No less thoroughly does the film capture the spirit of camaraderie among the tailgaters — precisely the impression I got from my own concertgoing experience. It’s easy to laugh at the metalhead goofballs in this movie, but I think one of the reasons the film is so well regarded is that it’s actually richer in meanings than it at first appears. "Heavy Metal Parking Lot" presents the subculture of metalhead tailgaters as silly and more than a little empty-headed, but it also shows its subjects to be happy, convivial and sincere in their passion for music.
in this film are a weird, unintentionally hilarious bunch. I’m particularly fond of the skinny guy with the remarkable black shaggy bowl haircut (above), whose rendition of “Living After Midnight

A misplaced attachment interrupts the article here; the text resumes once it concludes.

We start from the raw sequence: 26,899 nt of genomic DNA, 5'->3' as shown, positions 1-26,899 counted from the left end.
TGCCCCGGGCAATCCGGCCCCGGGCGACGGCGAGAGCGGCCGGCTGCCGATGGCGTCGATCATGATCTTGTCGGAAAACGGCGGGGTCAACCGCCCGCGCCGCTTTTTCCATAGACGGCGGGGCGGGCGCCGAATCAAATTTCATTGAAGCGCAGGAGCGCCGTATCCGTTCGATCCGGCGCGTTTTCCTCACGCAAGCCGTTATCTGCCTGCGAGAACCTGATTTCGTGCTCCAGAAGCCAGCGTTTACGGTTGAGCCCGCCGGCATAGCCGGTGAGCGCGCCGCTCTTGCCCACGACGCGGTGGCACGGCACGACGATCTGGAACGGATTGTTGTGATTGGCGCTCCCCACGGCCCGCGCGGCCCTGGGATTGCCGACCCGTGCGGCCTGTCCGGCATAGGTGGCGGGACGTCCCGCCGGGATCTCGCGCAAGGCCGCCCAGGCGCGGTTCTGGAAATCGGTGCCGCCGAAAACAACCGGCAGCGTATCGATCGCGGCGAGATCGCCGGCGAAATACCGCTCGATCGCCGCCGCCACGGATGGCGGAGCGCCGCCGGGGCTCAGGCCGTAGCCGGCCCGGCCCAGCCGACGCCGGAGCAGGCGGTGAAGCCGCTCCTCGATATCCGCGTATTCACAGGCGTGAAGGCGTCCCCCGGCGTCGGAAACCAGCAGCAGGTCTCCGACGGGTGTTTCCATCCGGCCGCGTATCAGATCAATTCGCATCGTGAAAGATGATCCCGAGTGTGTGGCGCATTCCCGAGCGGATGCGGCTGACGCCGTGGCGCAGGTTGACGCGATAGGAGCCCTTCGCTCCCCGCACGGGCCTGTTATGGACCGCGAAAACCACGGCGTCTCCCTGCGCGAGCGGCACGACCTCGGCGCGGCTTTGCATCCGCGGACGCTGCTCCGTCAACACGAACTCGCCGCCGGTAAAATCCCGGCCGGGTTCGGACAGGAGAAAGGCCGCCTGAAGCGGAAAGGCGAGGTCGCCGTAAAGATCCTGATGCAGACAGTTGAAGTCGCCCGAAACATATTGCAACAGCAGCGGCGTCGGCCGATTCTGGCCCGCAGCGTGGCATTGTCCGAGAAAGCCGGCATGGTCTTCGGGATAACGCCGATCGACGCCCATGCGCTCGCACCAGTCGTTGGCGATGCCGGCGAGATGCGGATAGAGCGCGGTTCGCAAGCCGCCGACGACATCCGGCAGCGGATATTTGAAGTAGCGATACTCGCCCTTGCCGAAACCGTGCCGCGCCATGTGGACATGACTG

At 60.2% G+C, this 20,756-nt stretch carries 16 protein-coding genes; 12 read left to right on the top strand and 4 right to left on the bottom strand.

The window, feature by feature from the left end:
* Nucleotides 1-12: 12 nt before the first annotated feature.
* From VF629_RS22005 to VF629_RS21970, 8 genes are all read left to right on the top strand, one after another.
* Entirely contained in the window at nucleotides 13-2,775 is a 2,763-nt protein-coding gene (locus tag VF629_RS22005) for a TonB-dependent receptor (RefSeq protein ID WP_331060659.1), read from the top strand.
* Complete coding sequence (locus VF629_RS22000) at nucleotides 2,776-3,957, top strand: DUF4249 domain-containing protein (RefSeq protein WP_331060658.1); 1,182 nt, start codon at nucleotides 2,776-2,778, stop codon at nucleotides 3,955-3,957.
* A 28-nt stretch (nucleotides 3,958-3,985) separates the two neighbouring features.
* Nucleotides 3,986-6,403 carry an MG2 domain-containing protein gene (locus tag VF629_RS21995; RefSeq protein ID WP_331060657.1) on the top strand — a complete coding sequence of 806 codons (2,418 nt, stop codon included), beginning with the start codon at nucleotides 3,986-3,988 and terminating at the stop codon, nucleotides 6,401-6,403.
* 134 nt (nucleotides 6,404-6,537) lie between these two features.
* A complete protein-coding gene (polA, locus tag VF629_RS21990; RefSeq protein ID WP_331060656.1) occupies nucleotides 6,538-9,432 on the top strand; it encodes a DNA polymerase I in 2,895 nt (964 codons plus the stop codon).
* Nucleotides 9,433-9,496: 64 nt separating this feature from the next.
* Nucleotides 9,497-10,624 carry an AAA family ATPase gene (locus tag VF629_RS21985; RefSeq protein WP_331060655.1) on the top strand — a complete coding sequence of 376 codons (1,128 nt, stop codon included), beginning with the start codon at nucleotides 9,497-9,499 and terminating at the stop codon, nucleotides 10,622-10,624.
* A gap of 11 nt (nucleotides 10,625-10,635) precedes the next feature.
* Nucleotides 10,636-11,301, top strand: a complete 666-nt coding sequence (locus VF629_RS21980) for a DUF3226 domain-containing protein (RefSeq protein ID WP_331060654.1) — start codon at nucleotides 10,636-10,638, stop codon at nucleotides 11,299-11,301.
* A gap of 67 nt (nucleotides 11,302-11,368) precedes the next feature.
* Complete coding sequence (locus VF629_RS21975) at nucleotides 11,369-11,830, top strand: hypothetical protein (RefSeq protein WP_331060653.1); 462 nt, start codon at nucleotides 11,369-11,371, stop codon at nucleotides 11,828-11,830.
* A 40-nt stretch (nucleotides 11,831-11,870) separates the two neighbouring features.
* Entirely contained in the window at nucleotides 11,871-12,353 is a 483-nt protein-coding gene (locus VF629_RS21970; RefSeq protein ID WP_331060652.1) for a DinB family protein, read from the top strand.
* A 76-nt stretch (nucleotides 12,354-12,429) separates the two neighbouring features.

” is easily as enthusiastic as that of Judas Priest lead singer Rob Halford. I also really like the big-haired girl from Glen Burnie whose lexicon seems to include only one adjective: “great.”
Other interviewees — such as the dude with the “Fuck Off” T-shirt, and the 20-year-old guy who proudly makes out with his 13-year-old girlfriend — inspire astonishment more than humor. But no one interviewed in this film is less than interesting, and I say that only in part because every single one of them reminds me of someone with whom I attended high school.
I’ll call your attention again to the fact that every one of these people is unequivocally happy